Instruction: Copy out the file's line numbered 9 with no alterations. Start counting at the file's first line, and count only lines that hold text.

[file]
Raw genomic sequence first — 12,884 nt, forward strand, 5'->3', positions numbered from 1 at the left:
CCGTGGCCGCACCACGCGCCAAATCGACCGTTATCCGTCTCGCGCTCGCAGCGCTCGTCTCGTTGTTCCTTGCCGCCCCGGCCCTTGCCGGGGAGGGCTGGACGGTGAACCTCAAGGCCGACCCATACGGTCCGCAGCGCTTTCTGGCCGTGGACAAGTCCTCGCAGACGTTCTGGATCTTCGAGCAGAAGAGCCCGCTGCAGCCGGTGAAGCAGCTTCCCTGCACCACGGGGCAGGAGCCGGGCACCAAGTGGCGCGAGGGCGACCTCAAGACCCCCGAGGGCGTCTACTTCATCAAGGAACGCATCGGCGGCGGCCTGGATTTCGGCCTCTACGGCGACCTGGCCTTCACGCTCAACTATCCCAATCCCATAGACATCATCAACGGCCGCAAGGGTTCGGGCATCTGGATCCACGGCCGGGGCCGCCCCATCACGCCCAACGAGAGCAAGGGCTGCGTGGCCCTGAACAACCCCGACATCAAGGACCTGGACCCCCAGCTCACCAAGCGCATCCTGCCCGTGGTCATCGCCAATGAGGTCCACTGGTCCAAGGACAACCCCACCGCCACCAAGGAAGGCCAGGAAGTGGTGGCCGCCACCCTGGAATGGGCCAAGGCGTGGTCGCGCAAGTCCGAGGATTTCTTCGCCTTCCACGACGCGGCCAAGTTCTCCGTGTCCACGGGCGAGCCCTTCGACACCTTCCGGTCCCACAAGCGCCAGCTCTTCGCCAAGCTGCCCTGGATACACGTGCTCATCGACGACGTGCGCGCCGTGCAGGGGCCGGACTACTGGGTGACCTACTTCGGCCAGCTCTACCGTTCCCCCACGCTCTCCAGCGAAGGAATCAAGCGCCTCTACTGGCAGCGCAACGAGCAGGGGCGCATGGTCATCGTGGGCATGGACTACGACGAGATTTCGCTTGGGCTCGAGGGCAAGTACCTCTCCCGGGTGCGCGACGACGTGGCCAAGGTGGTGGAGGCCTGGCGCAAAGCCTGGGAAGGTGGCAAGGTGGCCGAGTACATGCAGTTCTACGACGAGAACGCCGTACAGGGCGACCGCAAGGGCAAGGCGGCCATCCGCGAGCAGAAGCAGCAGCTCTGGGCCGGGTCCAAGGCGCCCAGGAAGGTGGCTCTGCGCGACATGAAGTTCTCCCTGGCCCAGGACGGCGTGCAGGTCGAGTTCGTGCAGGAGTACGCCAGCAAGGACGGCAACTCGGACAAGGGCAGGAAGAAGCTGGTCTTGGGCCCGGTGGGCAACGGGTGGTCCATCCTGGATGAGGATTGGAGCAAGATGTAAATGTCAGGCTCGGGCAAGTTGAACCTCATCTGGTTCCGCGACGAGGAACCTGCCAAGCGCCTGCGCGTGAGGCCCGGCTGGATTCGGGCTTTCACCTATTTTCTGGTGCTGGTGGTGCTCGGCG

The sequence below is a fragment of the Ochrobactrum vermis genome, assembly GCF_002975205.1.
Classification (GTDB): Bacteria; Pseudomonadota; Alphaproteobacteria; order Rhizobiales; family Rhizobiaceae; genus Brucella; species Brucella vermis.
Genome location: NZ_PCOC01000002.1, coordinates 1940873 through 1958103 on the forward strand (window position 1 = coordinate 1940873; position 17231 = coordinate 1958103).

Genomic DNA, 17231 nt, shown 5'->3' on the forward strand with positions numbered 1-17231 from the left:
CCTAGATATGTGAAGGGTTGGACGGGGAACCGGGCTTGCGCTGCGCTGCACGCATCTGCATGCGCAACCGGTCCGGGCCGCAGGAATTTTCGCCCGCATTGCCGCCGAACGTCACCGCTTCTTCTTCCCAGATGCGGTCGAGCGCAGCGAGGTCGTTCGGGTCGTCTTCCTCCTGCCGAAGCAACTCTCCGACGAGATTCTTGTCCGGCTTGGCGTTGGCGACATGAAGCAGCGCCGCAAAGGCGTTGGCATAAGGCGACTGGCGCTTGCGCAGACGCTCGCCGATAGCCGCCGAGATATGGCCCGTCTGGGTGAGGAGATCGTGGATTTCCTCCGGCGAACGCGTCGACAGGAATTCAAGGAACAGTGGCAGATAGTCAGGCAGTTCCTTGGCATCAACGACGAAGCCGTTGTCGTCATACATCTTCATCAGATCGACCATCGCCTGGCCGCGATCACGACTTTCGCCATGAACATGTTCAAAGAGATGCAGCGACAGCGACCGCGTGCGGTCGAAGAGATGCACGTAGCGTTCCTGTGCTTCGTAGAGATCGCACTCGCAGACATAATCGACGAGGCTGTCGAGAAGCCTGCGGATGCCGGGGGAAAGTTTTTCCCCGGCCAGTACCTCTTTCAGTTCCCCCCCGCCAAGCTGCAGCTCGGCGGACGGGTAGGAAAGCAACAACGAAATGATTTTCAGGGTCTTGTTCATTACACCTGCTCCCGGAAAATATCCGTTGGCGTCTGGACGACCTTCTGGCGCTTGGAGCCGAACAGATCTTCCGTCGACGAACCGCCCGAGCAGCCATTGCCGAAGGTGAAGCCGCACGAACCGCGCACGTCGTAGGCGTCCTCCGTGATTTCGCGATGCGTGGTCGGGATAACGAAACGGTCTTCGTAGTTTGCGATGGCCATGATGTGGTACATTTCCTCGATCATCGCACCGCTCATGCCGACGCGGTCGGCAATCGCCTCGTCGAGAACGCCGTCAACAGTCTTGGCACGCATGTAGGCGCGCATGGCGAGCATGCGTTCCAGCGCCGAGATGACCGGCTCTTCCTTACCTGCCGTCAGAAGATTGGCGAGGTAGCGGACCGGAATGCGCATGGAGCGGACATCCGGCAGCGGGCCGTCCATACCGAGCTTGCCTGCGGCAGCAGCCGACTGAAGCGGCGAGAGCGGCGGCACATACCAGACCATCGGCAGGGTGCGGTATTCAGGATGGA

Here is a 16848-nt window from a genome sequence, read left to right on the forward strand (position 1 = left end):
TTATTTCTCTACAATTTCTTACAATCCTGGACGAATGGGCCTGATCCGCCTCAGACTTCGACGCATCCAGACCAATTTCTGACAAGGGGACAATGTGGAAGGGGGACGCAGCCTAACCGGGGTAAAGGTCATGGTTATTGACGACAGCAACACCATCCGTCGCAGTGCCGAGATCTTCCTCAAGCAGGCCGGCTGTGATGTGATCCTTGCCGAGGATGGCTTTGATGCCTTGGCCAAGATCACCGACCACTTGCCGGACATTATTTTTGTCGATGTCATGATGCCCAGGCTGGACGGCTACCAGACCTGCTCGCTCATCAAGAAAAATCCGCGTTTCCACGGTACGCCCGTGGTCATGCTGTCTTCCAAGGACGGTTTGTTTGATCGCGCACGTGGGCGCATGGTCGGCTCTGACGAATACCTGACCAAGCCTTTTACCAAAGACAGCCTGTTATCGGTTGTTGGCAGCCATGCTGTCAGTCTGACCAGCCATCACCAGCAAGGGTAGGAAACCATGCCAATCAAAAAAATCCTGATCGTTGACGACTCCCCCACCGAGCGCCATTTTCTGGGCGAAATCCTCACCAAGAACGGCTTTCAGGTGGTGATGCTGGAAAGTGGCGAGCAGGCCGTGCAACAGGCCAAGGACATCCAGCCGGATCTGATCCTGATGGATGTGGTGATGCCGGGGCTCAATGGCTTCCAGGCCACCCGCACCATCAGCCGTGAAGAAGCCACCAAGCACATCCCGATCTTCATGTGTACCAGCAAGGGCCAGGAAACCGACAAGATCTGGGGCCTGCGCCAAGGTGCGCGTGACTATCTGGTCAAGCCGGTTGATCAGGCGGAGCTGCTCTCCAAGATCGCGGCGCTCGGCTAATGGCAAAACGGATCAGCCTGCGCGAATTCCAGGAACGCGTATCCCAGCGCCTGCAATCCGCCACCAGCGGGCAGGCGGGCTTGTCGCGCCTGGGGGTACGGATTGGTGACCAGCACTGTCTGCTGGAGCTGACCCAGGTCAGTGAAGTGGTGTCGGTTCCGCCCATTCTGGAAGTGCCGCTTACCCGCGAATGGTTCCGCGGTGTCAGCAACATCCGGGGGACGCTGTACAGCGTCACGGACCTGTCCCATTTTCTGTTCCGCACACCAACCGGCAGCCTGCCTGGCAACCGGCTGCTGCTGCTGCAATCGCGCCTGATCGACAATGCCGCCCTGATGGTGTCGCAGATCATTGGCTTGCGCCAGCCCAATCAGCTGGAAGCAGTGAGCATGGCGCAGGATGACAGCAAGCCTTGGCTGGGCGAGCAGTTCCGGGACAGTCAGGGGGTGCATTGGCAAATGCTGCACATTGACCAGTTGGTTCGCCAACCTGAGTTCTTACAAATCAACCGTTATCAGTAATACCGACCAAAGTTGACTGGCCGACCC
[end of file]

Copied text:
TTATTTCTCTACAATTTCTTACAATCCTGGACGAATGGGCCTGATCCGCCTCAGACTTCGACGCATCCAGACCAATTTCTGACAAGGGGACAATGTGGAAGGGGGACGCAGCCTAACCGGGGTAAAGGTCATGGTTATTGACGACAGCAACACCATCCGTCGCAGTGCCGAGATCTTCCTCAAGCAGGCCGGCTGTGATGTGATCCTTGCCGAGGATGGCTTTGATGCCTTGGCCAAGATCACCGACCACTTGCCGGACATTATTTTTGTCGATGTCATGATGCCCAGGCTGGACGGCTACCAGACCTGCTCGCTCATCAAGAAAAATCCGCGTTTCCACGGTACGCCCGTGGTCATGCTGTCTTCCAAGGACGGTTTGTTTGATCGCGCACGTGGGCGCATGGTCGGCTCTGACGAATACCTGACCAAGCCTTTTACCAAAGACAGCCTGTTATCGGTTGTTGGCAGCCATGCTGTCAGTCTGACCAGCCATCACCAGCAAGGGTAGGAAACCATGCCAATCAAAAAAATCCTGATCGTTGACGACTCCCCCACCGAGCGCCATTTTCTGGGCGAAATCCTCACCAAGAACGGCTTTCAGGTGGTGATGCTGGAAAGTGGCGAGCAGGCCGTGCAACAGGCCAAGGACATCCAGCCGGATCTGATCCTGATGGATGTGGTGATGCCGGGGCTCAATGGCTTCCAGGCCACCCGCACCATCAGCCGTGAAGAAGCCACCAAGCACATCCCGATCTTCATGTGTACCAGCAAGGGCCAGGAAACCGACAAGATCTGGGGCCTGCGCCAAGGTGCGCGTGACTATCTGGTCAAGCCGGTTGATCAGGCGGAGCTGCTCTCCAAGATCGCGGCGCTCGGCTAATGGCAAAACGGATCAGCCTGCGCGAATTCCAGGAACGCGTATCCCAGCGCCTGCAATCCGCCACCAGCGGGCAGGCGGGCTTGTCGCGCCTGGGGGTACGGATTGGTGACCAGCACTGTCTGCTGGAGCTGACCCAGGTCAGTGAAGTGGTGTCGGTTCCGCCCATTCTGGAAGTGCCGCTTACCCGCGAATGGTTCCGCGGTGTCAGCAACATCCGGGGGACGCTGTACAGCGTCACGGACCTGTCCCATTTTCTGTTCCGCACACCAACCGGCAGCCTGCCTGGCAACCGGCTGCTGCTGCTGCAATCGCGCCTGATCGACAATGCCGCCCTGATGGTGTCGCAGATCATTGGCTTGCGCCAGCCCAATCAGCTGGAAGCAGTGAGCATGGCGCAGGATGACAGCAAGCCTTGGCTGGGCGAGCAGTTCCGGGACAGTCAGGGGGTGCATTGGCAAATGCTGCACATTGACCAGTTGGTTCGCCAACCTGAGTTCTTACAAATCAACCGTTATCAGTAATACCGACCAAAGTTGACTGGCCGACCC